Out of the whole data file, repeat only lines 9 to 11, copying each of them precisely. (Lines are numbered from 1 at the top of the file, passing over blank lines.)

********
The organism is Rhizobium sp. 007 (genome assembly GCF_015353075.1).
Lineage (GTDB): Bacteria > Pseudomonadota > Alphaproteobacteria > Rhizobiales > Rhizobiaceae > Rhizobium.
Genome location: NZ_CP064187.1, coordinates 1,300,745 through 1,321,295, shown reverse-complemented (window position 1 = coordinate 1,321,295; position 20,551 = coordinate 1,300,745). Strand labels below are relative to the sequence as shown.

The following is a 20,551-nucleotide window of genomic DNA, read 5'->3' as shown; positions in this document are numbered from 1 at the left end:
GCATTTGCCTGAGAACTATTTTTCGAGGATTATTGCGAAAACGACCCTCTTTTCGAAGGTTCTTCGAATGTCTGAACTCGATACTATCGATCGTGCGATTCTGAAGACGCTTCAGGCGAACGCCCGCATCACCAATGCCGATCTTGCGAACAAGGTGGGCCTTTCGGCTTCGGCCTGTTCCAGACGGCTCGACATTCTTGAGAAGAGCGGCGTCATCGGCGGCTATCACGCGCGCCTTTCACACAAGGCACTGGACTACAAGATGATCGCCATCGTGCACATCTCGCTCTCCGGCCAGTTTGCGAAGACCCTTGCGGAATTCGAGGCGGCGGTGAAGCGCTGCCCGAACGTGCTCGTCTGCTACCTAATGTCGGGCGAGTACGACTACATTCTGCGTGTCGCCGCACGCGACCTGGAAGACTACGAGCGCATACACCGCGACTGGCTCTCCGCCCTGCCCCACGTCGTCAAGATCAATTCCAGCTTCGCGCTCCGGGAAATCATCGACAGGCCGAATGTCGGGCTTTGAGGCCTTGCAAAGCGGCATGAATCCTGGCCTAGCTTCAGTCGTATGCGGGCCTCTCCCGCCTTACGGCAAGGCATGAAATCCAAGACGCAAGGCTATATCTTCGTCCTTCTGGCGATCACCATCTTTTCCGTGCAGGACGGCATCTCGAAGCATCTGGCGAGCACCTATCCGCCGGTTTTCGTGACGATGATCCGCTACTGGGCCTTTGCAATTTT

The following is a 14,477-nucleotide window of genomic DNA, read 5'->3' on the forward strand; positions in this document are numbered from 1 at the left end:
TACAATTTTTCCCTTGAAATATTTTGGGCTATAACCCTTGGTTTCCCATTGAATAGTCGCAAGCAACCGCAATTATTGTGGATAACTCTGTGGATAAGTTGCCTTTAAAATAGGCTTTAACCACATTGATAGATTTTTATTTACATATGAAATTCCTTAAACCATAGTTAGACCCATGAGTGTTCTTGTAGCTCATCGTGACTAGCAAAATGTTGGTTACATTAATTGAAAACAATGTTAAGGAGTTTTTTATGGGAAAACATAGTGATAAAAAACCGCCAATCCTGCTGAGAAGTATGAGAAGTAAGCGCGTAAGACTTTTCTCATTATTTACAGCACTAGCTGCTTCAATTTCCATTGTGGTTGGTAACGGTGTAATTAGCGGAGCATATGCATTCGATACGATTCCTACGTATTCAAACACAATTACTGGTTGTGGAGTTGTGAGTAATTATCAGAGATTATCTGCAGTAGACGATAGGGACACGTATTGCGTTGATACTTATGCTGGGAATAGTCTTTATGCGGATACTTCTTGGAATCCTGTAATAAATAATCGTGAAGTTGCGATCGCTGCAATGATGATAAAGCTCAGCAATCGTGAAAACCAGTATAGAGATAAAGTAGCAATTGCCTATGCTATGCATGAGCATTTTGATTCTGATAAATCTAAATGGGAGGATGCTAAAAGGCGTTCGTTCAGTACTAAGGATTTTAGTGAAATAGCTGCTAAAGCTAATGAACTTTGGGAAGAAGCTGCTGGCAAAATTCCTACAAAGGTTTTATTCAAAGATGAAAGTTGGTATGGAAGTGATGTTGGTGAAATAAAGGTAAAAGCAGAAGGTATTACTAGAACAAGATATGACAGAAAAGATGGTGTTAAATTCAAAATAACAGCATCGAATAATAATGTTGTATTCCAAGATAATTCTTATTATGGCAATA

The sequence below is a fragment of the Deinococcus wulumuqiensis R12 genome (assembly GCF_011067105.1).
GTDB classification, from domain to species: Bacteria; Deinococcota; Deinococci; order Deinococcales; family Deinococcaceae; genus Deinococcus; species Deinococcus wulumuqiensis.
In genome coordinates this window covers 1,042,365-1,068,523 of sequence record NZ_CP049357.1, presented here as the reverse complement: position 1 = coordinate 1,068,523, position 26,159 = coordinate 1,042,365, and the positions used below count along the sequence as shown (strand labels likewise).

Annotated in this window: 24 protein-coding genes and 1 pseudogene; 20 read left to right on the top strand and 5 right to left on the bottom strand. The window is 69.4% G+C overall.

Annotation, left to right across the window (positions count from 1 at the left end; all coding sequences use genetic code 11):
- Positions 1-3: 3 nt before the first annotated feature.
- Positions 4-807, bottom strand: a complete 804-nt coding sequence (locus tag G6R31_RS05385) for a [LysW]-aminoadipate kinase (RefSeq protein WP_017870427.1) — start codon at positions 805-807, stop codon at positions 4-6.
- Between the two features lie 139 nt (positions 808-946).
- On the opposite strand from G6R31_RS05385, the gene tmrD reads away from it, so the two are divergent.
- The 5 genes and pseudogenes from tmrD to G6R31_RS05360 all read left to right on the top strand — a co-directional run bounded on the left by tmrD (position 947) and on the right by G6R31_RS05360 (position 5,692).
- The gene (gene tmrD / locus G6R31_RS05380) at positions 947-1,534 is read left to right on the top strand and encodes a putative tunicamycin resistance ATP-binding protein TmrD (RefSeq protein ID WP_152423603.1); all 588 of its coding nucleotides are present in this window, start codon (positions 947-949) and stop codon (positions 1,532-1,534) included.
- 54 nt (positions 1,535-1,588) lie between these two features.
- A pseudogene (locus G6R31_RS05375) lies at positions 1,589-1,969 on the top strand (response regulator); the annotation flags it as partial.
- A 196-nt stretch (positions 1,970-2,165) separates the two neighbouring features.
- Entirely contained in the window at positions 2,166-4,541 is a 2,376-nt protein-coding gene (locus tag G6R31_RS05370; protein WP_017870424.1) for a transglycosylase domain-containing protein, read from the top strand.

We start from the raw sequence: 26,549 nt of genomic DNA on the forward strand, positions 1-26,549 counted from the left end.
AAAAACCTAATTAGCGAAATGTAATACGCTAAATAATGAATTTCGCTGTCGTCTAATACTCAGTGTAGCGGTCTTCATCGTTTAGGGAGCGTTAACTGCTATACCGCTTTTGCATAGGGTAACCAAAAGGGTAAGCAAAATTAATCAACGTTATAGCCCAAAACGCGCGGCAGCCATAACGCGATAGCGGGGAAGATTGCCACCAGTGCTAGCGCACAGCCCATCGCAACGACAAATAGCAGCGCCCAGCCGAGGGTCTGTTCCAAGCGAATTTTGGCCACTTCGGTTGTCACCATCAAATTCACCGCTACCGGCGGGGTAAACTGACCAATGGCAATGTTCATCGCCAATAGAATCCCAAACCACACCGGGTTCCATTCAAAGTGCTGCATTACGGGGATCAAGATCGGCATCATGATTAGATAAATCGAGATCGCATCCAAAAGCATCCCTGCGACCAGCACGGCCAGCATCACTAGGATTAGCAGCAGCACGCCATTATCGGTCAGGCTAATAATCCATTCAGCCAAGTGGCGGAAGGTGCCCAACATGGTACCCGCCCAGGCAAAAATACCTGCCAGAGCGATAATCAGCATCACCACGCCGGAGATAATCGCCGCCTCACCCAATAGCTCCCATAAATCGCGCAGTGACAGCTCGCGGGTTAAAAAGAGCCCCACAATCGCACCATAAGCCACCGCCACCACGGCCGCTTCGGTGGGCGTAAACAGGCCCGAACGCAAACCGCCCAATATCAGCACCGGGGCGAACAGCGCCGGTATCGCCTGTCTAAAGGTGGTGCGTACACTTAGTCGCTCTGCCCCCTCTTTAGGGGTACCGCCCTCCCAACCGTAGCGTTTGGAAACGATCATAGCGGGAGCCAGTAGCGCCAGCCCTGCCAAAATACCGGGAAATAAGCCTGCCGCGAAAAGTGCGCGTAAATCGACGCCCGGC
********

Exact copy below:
GTDB classification, from domain to species: Bacteria; Deinococcota; Deinococci; order Deinococcales; family Deinococcaceae; genus Deinococcus; species Deinococcus wulumuqiensis.
In genome coordinates this window covers 1,042,365-1,068,523 of sequence record NZ_CP049357.1, presented here as the reverse complement: position 1 = coordinate 1,068,523, position 26,159 = coordinate 1,042,365, and the positions used below count along the sequence as shown (strand labels likewise).

Annotated in this window: 24 protein-coding genes and 1 pseudogene; 20 read left to right on the top strand and 5 right to left on the bottom strand. The window is 69.4% G+C overall.